The latest album from Modest Mouse sees them approach experimentation, ageing, and life with optimism and strength, Music Critic Sarah Mawson reviews

Written by Sarah Mawson
American and Canadian Studies student
Published

The Golden Casket is undoubtedly different from the rest of Modest Mouse’s large and fairly diverse already discography. This is due to a few reasons. One, that also permeates as a theme in the album, is the fact that frontman Isaac Brock and other founding members Jeremiah Green and Eric Judy aren’t the kids (Green was only 16) they were in 1992 when they formed the band. It’s always interesting to see how musicians, most with at least some narcissistic qualities, react – both in their lives and music – to the ageing process and Modest Mouse is no exception. In their case the signature nihilism that has marked so much of the band’s previous music has turned optimistic: focusing on how to give meaning to life instead of wallowing in the knowledge that it has none.

The signature nihilism that has marked so much of the band’s previous music has turned optimistic

Brock delves into one recent aspect of his life that has made it worthwhile on the particularly moving ‘Lace Your Shoes’, written about his children. It’s cheesy and cute with warm instrumentation to match lyrics of ‘the sunshine pours out of your mouth’ and Brock’s titular claim of being excited to see his children do anything, from lacing their shoes to ‘which paths [they] choose.’ The song is exactly what Brock intended it to be, a break from the rest of the album in which he gets to talk about ‘something I unapologetically, over earnestly give a shit about, and that’s my kids.’ The perfect final touch of this familial love letter comes in the line ‘and I hope there’s still something left for you,’ a gentle and quintessentially Brock-ian reminder that the planet is gradually going to hell and we can only hope our kids don’t face the brunt of it.

It is classic Modest Mouse weirdness and shows that the group can create a new sound for themselves while retaining what earned them a cult following thirty years ago

Not all of the album works as well as ‘Lace Your Shoes,’ ‘The Sun Hasn’t Left,’ and  ‘Leave A Light On’, both fall a little flat, and ‘Walking and Running’ suffers from ineffective repetition. This being said, the rest of the album more than makes up for them and these tracks are still interesting to listen to, especially considering the second reason for why this album sounds so different: the new approach Brock took when he began making it. His key objectives were to specifically make something that didn’t sound like the bands earlier work, and not to play guitar, instead aiming to create a ‘sound-effects record,’ working more with ‘weird tinkery shit’ than instruments. While this may not work as well on the aforementioned songs, it fits wonderfully on the likes of ‘Transmitting Receiving’ which Brock calls the ‘tinfoil hat’ section of the album as he delves into various technology-based conspiracies and curiosities through what sounds like an exercise in list-making. It is classic Modest Mouse weirdness and shows that the group can create a new sound for themselves while retaining what earned them a cult following thirty years ago: unique subject matter, clear passion and, if nothing else, musical skill. They have always been willing to try something a little left-field, as long as it felt right. On The Golden Casket this is evident in ‘Fuck Your Acid Trip I Need to Go Home’ and ‘Never Fuck a Spider on the Fly’, the latter of which actually has a real message about the dangers of cancel culture but is almost more fun to take literally as a fun nonsensical story.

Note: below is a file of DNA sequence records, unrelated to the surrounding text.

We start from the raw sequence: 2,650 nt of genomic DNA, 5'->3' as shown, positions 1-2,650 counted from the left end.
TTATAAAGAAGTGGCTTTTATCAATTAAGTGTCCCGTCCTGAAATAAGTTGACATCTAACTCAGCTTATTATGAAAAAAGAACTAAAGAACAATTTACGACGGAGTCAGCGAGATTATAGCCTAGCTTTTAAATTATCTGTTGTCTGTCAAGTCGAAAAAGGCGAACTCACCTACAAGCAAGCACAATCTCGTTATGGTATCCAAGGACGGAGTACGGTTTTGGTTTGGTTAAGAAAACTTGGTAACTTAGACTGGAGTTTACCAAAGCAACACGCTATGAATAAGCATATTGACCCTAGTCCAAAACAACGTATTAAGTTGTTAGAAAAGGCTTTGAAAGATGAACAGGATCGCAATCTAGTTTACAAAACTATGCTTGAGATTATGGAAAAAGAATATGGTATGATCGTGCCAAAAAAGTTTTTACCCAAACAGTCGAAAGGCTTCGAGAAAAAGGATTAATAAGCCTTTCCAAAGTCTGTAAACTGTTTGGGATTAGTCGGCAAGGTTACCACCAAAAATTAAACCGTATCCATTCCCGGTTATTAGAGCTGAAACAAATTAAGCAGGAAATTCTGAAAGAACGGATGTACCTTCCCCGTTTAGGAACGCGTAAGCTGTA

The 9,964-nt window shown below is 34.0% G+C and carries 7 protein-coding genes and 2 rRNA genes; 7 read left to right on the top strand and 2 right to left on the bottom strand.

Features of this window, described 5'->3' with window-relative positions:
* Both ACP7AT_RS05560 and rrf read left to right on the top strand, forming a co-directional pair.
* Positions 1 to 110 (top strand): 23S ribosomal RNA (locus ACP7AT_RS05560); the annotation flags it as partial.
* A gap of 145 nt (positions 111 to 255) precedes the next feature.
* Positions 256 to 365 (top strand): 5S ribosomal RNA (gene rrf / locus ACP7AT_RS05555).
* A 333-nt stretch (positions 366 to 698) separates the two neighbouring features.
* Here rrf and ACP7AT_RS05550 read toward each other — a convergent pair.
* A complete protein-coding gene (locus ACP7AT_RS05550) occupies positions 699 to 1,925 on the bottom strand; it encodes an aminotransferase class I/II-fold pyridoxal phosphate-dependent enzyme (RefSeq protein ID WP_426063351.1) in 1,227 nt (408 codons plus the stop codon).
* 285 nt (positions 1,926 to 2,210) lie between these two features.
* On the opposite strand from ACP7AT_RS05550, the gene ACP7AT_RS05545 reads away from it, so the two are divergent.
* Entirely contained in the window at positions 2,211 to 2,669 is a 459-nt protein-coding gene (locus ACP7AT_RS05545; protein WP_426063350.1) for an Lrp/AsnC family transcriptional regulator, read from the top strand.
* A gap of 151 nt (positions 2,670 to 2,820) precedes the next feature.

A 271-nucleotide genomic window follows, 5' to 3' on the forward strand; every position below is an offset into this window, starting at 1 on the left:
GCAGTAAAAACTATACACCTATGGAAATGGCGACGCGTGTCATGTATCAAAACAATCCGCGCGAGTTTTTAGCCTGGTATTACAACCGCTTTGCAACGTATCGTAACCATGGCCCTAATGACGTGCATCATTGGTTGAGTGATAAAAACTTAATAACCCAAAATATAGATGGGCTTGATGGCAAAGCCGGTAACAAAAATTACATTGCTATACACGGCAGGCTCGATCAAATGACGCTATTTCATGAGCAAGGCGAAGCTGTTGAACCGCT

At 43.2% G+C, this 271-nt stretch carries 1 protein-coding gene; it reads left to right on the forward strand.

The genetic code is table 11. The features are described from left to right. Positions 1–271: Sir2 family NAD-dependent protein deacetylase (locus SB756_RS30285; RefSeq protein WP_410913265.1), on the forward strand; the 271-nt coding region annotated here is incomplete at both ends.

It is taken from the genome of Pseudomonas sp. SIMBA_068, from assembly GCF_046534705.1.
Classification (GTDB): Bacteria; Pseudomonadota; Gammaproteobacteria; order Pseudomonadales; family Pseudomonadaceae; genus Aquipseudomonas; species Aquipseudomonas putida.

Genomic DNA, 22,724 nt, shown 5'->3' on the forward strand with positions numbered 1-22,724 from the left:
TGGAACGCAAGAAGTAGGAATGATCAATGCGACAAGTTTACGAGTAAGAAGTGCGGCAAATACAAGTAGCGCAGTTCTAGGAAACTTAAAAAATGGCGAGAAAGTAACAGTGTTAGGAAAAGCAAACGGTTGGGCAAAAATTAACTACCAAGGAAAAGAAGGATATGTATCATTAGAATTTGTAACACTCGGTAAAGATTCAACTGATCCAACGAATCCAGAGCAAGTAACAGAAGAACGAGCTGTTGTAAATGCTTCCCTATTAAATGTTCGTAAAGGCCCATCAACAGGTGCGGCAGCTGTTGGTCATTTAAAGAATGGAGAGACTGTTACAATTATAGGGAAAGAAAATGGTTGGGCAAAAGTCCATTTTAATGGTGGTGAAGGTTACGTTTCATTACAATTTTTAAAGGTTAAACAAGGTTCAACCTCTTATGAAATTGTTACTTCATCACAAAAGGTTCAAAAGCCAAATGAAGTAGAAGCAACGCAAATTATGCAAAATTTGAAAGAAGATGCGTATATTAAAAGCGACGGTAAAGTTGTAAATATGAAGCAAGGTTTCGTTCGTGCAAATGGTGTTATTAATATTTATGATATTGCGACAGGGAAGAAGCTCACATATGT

While ‘Wooden Soldiers’ has the most interesting sound – layers of chanting with softly-sung intervals accompanied by what sounds like a person imitating a slide-whistle-groan-tube hybrid – the album highlights are undoubtedly ‘Lace Your Shoes’, ‘Back to the Middle’, ‘Japanese Trees’, and ‘We’re Lucky.’ ‘Japanese Trees’ is the most musically simplistic, but there’s something in the chorus of ‘Well you have a place to go / and I have a place to leave’ and the idea of kismet kinship it describes that is oddly moving, easily pulling at the heartstrings of anyone who feels stuck between places. Similarly ‘Back to the Middle’, which follows ‘Japanese Trees’ and closes the album, has an optimistic nostalgia about it and feels almost midwestern, despite Brock and his bandmates being from Oregon.

It combines lyrics filled with celestial imagery and existential conclusions with lush instrumentation that builds towards a magnificent, crashing, horn-filled crescendo

‘We’re Lucky’ might be the best song on the record. It combines lyrics filled with celestial imagery and existential conclusions with lush instrumentation that builds towards a magnificent, crashing, horn-filled crescendo before a reflective fading outro. The lyrics are focused: repeating sentiments of ‘these are the stars and these are the seas / these are some places that we’re lucky just to be between’ – words mirrored in ‘We Are Between’ – and ‘it takes a lifetime to ever figure out that there / there ain’t no lifetime that’s ever figured out.’ Brock is singing about the disorientation and dissatisfaction that is inescapable in life – the realisation that there is so much we can never know or truly realise, and that nobody else has ever truly known or realised before. That we are alone and confused, but not really. It’s one of Brock’s own ‘favourite moments on the record’ too, ‘because it just feels right.’

On The Golden Casket Modest Mouse have managed to age gracefully, taking exploration and innovation in stride while keeping the soul of the music the same. Even if not all of it works, the album is fantastic and surprising, emotive and strange, an altogether vivid record worth giving maximum attention to.

Rating: 7/10


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